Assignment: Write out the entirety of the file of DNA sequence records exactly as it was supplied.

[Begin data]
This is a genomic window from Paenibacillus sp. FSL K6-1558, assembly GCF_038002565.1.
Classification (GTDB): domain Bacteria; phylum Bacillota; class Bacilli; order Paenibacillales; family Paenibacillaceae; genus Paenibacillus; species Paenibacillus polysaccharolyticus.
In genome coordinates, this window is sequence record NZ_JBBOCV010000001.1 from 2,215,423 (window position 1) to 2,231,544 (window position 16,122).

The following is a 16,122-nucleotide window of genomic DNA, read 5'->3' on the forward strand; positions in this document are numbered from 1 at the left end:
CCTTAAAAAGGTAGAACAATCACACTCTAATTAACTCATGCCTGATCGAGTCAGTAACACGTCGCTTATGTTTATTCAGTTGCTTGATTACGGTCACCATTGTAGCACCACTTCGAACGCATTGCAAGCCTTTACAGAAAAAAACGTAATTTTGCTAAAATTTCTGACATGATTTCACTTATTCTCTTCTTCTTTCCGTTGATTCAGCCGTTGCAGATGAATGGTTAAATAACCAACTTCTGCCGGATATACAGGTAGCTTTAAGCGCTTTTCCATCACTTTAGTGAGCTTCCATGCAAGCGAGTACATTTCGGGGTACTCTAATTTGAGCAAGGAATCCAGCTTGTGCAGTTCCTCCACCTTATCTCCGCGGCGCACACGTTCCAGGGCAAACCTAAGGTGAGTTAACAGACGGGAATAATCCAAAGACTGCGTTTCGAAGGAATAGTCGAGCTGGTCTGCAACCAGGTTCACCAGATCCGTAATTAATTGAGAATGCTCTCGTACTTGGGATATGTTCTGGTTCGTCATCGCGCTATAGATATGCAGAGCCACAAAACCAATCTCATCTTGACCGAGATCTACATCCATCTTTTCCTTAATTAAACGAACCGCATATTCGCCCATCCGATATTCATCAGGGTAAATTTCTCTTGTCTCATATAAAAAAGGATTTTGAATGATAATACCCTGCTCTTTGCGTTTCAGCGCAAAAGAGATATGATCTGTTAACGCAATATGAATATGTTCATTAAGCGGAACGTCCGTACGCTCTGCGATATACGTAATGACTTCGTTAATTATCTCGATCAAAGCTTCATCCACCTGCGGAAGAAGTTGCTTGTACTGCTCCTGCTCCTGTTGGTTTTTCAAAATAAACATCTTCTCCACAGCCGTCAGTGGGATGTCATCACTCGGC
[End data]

This is a genomic window from Paenibacillus sp. FSL K6-1558, assembly GCF_038002565.1.
Classification (GTDB): domain Bacteria; phylum Bacillota; class Bacilli; order Paenibacillales; family Paenibacillaceae; genus Paenibacillus; species Paenibacillus polysaccharolyticus.
In genome coordinates, this window is sequence record NZ_JBBOCV010000001.1 from 2,215,423 (window position 1) to 2,231,544 (window position 16,122).

The following is a 16,122-nucleotide window of genomic DNA, read 5'->3' on the forward strand; positions in this document are numbered from 1 at the left end:
CCTTAAAAAGGTAGAACAATCACACTCTAATTAACTCATGCCTGATCGAGTCAGTAACACGTCGCTTATGTTTATTCAGTTGCTTGATTACGGTCACCATTGTAGCACCACTTCGAACGCATTGCAAGCCTTTACAGAAAAAAACGTAATTTTGCTAAAATTTCTGACATGATTTCACTTATTCTCTTCTTCTTTCCGTTGATTCAGCCGTTGCAGATGAATGGTTAAATAACCAACTTCTGCCGGATATACAGGTAGCTTTAAGCGCTTTTCCATCACTTTAGTGAGCTTCCATGCAAGCGAGTACATTTCGGGGTACTCTAATTTGAGCAAGGAATCCAGCTTGTGCAGTTCCTCCACCTTATCTCCGCGGCGCACACGTTCCAGGGCAAACCTAAGGTGAGTTAACAGACGGGAATAATCCAAAGACTGCGTTTCGAAGGAATAGTCGAGCTGGTCTGCAACCAGGTTCACCAGATCCGTAATTAATTGAGAATGCTCTCGTACTTGGGATATGTTCTGGTTCGTCATCGCGCTATAGATATGCAGAGCCACAAAACCAATCTCATCTTGACCGAGATCTACATCCATCTTTTCCTTAATTAAACGAACCGCATATTCGCCCATCCGATATTCATCAGGGTAAATTTCTCTTGTCTCATATAAAAAAGGATTTTGAATGATAATACCCTGCTCTTTGCGTTTCAGCGCAAAAGAGATATGATCTGTTAACGCAATATGAATATGTTCATTAAGCGGAACGTCCGTACGCTCTGCGATATACGTAATGACTTCGTTAATTATCTCGATCAAAGCTTCATCCACCTGCGGAAGAAGTTGCTTGTACTGCTCCTGCTCCTGTTGGTTTTTCAAAATAAACATCTTCTCCACAGCCGTCAGTGGGATGTCATCACTCGGC